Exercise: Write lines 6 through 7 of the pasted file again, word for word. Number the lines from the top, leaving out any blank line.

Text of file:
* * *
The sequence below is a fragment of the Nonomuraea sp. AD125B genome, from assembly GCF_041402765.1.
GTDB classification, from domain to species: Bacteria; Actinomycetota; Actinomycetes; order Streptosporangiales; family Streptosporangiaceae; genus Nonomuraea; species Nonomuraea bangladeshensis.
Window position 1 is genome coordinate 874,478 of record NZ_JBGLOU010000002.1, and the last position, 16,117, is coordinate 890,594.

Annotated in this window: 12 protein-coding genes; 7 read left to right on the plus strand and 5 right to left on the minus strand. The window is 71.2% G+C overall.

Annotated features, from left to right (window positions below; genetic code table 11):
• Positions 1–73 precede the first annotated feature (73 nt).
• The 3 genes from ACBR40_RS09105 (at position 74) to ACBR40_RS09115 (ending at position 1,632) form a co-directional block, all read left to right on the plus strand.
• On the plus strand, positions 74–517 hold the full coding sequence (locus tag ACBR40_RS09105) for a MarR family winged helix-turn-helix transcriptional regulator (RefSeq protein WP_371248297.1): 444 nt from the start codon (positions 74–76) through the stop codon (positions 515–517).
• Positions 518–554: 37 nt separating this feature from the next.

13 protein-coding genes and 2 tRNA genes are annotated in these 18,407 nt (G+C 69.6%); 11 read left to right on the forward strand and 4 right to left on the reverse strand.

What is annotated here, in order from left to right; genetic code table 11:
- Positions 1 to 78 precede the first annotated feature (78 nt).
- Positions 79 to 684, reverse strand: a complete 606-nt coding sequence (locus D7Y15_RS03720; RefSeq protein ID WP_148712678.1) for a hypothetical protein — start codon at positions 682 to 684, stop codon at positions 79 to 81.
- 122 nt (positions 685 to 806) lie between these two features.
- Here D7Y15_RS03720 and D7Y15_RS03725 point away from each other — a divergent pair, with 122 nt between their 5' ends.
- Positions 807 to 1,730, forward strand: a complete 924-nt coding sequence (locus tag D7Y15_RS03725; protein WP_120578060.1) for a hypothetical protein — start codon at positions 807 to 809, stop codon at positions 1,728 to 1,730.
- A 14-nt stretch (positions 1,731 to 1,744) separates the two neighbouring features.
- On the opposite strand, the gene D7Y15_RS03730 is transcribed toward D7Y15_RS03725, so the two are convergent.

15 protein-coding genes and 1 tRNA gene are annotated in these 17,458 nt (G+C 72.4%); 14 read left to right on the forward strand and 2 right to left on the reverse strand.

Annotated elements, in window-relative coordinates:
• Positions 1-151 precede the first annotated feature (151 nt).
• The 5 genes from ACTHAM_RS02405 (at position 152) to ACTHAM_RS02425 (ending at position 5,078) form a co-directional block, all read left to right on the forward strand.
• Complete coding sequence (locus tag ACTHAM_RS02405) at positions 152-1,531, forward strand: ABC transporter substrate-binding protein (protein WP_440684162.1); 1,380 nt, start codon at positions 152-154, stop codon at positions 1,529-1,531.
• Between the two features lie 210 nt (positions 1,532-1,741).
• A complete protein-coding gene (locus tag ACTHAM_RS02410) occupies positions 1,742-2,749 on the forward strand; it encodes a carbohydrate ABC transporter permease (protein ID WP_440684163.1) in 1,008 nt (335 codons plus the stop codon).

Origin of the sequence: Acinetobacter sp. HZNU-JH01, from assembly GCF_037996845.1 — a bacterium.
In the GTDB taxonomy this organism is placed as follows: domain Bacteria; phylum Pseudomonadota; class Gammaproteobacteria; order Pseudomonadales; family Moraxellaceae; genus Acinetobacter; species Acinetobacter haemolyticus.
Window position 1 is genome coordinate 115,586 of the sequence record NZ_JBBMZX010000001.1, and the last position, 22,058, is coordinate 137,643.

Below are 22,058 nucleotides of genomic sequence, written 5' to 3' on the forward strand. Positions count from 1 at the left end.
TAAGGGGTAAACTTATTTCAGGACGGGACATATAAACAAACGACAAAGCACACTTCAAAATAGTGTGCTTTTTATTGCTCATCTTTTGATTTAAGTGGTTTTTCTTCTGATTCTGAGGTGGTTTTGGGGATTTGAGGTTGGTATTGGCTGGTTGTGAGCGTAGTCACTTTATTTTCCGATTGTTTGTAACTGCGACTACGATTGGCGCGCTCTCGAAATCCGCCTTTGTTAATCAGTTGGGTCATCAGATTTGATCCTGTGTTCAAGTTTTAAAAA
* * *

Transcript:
• Positions 1–73 precede the first annotated feature (73 nt).
• The 3 genes from ACBR40_RS09105 (at position 74) to ACBR40_RS09115 (ending at position 1,632) form a co-directional block, all read left to right on the plus strand.